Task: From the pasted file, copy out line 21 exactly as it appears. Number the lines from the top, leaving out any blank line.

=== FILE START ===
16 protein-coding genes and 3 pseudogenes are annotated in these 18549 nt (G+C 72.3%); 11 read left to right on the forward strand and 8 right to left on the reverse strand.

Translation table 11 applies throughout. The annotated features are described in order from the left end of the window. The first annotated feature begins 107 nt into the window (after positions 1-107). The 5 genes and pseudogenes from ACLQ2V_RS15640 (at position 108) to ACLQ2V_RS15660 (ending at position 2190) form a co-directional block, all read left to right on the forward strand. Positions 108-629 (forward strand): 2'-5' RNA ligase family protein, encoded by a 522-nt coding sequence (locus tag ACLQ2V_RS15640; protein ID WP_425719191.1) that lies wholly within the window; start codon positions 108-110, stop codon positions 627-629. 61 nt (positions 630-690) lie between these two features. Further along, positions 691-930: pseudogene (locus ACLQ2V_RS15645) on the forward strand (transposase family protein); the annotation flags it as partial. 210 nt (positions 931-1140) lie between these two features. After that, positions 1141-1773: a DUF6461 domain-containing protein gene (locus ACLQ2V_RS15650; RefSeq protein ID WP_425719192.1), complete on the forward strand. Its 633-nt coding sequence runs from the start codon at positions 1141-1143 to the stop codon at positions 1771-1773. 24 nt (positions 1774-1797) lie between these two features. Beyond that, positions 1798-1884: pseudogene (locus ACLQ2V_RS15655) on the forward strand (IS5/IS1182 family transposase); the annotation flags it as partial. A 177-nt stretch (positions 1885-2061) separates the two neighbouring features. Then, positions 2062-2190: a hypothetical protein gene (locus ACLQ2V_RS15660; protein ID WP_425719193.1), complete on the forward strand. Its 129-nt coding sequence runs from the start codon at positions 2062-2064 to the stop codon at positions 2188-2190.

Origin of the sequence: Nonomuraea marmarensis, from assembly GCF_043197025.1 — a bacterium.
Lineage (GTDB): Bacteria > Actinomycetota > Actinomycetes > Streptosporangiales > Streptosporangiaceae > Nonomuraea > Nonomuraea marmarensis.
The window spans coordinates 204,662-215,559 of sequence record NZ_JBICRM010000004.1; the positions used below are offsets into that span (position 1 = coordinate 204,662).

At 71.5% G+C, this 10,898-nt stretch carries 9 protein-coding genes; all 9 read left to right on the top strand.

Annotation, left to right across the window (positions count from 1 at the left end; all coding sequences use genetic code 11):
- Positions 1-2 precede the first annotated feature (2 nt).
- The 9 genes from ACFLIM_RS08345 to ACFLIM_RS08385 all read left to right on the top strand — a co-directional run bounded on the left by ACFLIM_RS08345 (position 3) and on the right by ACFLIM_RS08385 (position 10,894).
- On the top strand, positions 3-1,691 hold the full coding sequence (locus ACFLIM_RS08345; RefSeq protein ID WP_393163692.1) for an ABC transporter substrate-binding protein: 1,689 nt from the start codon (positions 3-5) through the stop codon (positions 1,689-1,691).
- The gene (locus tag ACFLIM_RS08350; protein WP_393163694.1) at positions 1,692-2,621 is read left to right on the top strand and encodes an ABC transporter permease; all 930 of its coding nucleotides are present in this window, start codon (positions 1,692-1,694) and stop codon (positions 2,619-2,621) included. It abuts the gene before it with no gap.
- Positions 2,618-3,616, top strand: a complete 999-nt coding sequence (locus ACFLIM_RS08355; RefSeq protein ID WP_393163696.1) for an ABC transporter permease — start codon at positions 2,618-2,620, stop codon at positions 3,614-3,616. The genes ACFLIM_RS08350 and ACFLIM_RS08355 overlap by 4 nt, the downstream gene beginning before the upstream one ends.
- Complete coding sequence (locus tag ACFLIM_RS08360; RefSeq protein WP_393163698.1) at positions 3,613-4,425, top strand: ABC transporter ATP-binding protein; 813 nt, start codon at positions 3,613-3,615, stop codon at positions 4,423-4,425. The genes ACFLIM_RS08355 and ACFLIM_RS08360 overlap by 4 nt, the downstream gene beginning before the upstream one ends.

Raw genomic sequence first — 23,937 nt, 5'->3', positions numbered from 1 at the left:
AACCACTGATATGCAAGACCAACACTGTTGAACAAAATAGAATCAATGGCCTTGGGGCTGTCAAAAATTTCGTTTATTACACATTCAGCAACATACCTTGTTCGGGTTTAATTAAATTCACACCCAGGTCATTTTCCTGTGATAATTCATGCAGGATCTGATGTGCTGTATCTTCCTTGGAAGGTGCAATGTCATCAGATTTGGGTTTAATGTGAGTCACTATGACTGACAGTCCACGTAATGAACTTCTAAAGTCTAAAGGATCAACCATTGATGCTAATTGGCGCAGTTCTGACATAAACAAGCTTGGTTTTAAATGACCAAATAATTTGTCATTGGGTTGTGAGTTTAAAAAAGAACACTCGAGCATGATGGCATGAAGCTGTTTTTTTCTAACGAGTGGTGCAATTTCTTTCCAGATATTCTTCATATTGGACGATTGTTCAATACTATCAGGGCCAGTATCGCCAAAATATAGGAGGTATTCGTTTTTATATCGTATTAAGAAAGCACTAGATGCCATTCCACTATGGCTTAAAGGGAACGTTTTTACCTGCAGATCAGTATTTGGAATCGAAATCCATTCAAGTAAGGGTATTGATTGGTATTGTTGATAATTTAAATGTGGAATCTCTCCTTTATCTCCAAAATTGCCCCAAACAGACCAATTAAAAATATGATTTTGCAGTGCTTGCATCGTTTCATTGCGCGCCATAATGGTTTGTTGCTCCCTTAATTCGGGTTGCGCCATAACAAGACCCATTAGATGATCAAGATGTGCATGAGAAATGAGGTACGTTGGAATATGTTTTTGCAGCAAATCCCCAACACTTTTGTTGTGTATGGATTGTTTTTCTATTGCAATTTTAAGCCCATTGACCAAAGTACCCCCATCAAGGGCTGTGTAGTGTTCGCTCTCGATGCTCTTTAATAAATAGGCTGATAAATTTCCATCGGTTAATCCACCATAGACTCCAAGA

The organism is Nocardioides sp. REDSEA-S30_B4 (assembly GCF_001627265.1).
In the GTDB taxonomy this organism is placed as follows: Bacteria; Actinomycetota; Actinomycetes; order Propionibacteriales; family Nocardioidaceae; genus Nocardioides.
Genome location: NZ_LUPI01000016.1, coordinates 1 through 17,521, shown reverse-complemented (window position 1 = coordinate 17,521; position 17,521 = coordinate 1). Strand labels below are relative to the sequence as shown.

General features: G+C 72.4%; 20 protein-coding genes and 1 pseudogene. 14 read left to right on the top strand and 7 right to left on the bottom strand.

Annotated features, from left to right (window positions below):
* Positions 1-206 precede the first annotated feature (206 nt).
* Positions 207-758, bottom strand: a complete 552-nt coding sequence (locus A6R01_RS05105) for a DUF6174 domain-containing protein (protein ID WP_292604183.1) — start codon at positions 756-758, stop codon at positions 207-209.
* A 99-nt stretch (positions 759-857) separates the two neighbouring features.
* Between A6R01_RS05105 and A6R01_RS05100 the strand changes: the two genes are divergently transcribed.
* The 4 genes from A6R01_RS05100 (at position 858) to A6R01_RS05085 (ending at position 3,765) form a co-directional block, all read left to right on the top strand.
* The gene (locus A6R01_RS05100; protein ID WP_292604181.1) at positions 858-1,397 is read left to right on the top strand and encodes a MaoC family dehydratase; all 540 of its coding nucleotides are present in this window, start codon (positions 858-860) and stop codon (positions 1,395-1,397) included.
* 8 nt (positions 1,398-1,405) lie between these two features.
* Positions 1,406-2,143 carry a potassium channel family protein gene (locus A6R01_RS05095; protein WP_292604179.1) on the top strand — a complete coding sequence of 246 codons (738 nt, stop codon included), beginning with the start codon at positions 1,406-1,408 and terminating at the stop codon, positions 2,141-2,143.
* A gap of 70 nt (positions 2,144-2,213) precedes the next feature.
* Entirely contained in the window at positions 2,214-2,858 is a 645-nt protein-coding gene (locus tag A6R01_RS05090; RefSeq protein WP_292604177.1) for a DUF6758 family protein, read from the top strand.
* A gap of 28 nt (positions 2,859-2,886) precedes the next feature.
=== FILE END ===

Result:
* Positions 1-206 precede the first annotated feature (206 nt).